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Vehicle: Aircraft: Glider
Artificial gliding ridge   (+10, -3)  [vote for, against]
for energy saving transportation

Build a ridge a few hundred metres tall and hundreds or thousands of kilometres long, at an angle to the prevailing winds. This creates an updraught, allowing gliders to travel the length of the ridge. Possible site: Australia, Adelaide to Darwin.
-- spidermother, Feb 01 2006

Glider_20transport_20system [spidermother, Feb 01 2006]

[normzone, Feb 17 2006, last modified Dec 10 2010]

Crash Ratio
That's what a glider has when it does not. [eight_nine_tortoise, Mar 22 2009]

I love this... just because.
-- zigness, Feb 17 2006

I was giving a hitchhiker from back east a ride from Arizona to California, and we passed through the dirt-toy-ridden sand dunes of Glamis.

He asked me it was natural or if we'd built it. I guess there's not a lot of deserts back east [see link].
-- normzone, Feb 17 2006

Hang gliding parks: Have the high hung curtain perpendicular to the prevailing winds; anchor the base of the curtain. Say 300 yards from left to right; slope soar back and forth.
-- joefaust, Sep 11 2007

There are two ridges: one inner, one outer. The other is transparent. The inner is entirely faced with photovoltaics. The gap at the top of the ridge is entirely fenced with Darrieus wind turbines running on a horizontal axis. Net result: virtually free air transport, lots and lots of electric power. More power than you need? No sweat: use the electricity to run enormous high-speed winches for sailplane launches.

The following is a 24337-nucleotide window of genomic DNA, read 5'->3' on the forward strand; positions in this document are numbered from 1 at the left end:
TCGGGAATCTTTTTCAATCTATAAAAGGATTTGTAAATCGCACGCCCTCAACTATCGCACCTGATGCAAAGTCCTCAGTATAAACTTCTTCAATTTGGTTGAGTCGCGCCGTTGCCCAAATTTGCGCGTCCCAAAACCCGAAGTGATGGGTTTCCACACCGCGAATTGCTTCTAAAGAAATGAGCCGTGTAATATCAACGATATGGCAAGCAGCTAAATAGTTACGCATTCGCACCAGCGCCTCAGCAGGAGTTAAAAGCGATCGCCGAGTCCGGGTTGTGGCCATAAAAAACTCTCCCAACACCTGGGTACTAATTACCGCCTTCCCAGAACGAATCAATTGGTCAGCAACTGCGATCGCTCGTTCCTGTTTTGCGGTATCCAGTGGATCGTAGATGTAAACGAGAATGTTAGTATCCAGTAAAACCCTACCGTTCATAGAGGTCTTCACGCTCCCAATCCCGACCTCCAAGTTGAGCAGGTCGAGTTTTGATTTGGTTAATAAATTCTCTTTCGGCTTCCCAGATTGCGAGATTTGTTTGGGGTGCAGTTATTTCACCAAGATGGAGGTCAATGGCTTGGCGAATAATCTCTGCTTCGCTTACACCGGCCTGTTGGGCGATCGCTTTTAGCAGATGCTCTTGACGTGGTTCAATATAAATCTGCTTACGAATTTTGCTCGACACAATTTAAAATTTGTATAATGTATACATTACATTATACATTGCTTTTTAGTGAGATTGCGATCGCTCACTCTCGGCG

Does anyone know what the glide ratio on the old Wacos was? Or God forbid, the Messerschmitt Me 321?
-- elhigh, Sep 11 2007

elhigh, no definitive answer, but [link] suggest close to 1:10.

There is a nice ridge around a lot of south east England, so you don't need to build anything.
-- eight_nine_tortoise, Mar 22 2009

Large gliders can achieve 70:1 or better. [elhigh] Your turbines could be programmed to stop generating while a glider is flying over, allowing free passage of the air, or even act as blowers to increase the updraught. I was thinking of a simple ridge, made of earth and rocks, or a light but strong composite structure, which could even be habitable or otherwise useful, such as to contain covered roads or Morlock caverns.
-- spidermother, Mar 22 2009

// the glide ratio on the old Wacos was? Or God forbid, the Messerschmitt Me 321? //

Wacos have the aerodynamics of a brick, referred to technically as a "controlled plummet" by survivors. The Gigant is actually somewhat better, due to its massive wing area and rather better drag ratio.
-- 8th of 7, Dec 10 2010

random, halfbakery